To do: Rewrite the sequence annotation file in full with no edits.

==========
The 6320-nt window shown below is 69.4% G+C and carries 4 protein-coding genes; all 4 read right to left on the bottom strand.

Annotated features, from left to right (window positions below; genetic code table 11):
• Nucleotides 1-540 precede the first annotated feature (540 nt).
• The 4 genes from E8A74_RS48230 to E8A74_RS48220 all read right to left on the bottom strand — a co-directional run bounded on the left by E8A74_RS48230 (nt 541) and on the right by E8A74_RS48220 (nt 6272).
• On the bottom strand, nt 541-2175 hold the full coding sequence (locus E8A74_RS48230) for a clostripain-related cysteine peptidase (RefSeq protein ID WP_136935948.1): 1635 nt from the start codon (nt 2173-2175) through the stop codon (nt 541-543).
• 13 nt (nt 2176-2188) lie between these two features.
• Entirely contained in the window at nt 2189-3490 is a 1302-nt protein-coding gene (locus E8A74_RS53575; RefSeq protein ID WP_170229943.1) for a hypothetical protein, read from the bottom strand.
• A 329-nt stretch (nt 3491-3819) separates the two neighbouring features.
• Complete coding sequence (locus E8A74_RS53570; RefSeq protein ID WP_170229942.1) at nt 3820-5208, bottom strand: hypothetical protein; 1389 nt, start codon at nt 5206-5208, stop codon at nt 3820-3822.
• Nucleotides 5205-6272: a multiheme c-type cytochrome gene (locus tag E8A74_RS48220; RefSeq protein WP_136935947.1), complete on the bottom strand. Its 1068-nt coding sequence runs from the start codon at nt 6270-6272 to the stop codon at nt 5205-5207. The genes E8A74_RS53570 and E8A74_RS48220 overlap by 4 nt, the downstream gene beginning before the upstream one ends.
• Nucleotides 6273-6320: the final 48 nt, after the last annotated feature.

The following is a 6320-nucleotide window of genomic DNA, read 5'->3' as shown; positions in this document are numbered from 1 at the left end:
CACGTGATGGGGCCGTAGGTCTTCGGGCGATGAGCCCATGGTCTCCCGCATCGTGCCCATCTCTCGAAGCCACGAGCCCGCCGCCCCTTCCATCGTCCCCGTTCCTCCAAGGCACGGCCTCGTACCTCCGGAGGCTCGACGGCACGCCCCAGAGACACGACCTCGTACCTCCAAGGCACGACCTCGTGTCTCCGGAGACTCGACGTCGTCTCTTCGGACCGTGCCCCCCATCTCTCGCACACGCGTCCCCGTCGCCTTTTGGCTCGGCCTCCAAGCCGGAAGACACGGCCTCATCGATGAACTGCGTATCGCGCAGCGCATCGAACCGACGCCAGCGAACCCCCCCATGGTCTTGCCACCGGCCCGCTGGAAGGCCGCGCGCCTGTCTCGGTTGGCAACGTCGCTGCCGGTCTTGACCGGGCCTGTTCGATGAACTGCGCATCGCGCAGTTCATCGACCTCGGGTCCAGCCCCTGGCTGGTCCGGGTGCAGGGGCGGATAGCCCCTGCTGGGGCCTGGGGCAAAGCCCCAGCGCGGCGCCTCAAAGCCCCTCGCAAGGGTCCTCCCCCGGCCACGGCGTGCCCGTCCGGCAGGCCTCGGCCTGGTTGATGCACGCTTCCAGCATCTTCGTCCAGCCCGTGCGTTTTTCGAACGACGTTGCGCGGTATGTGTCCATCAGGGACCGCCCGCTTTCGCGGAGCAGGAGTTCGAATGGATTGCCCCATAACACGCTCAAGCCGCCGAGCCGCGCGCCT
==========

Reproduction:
The 6320-nt window shown below is 69.4% G+C and carries 4 protein-coding genes; all 4 read right to left on the bottom strand.

Annotated features, from left to right (window positions below; genetic code table 11):
• Nucleotides 1-540 precede the first annotated feature (540 nt).
• The 4 genes from E8A74_RS48230 to E8A74_RS48220 all read right to left on the bottom strand — a co-directional run bounded on the left by E8A74_RS48230 (nt 541) and on the right by E8A74_RS48220 (nt 6272).
• On the bottom strand, nt 541-2175 hold the full coding sequence (locus E8A74_RS48230) for a clostripain-related cysteine peptidase (RefSeq protein ID WP_136935948.1): 1635 nt from the start codon (nt 2173-2175) through the stop codon (nt 541-543).
• 13 nt (nt 2176-2188) lie between these two features.
• Entirely contained in the window at nt 2189-3490 is a 1302-nt protein-coding gene (locus E8A74_RS53575; RefSeq protein ID WP_170229943.1) for a hypothetical protein, read from the bottom strand.
• A 329-nt stretch (nt 3491-3819) separates the two neighbouring features.
• Complete coding sequence (locus E8A74_RS53570; RefSeq protein ID WP_170229942.1) at nt 3820-5208, bottom strand: hypothetical protein; 1389 nt, start codon at nt 5206-5208, stop codon at nt 3820-3822.
• Nucleotides 5205-6272: a multiheme c-type cytochrome gene (locus tag E8A74_RS48220; RefSeq protein WP_136935947.1), complete on the bottom strand. Its 1068-nt coding sequence runs from the start codon at nt 6270-6272 to the stop codon at nt 5205-5207. The genes E8A74_RS53570 and E8A74_RS48220 overlap by 4 nt, the downstream gene beginning before the upstream one ends.
• Nucleotides 6273-6320: the final 48 nt, after the last annotated feature.

The following is a 6320-nucleotide window of genomic DNA, read 5'->3' as shown; positions in this document are numbered from 1 at the left end:
CACGTGATGGGGCCGTAGGTCTTCGGGCGATGAGCCCATGGTCTCCCGCATCGTGCCCATCTCTCGAAGCCACGAGCCCGCCGCCCCTTCCATCGTCCCCGTTCCTCCAAGGCACGGCCTCGTACCTCCGGAGGCTCGACGGCACGCCCCAGAGACACGACCTCGTACCTCCAAGGCACGACCTCGTGTCTCCGGAGACTCGACGTCGTCTCTTCGGACCGTGCCCCCCATCTCTCGCACACGCGTCCCCGTCGCCTTTTGGCTCGGCCTCCAAGCCGGAAGACACGGCCTCATCGATGAACTGCGTATCGCGCAGCGCATCGAACCGACGCCAGCGAACCCCCCCATGGTCTTGCCACCGGCCCGCTGGAAGGCCGCGCGCCTGTCTCGGTTGGCAACGTCGCTGCCGGTCTTGACCGGGCCTGTTCGATGAACTGCGCATCGCGCAGTTCATCGACCTCGGGTCCAGCCCCTGGCTGGTCCGGGTGCAGGGGCGGATAGCCCCTGCTGGGGCCTGGGGCAAAGCCCCAGCGCGGCGCCTCAAAGCCCCTCGCAAGGGTCCTCCCCCGGCCACGGCGTGCCCGTCCGGCAGGCCTCGGCCTGGTTGATGCACGCTTCCAGCATCTTCGTCCAGCCCGTGCGTTTTTCGAACGACGTTGCGCGGTATGTGTCCATCAGGGACCGCCCGCTTTCGCGGAGCAGGAGTTCGAATGGATTGCCCCATAACACGCTCAAGCCGCCGAGCCGCGCGCCT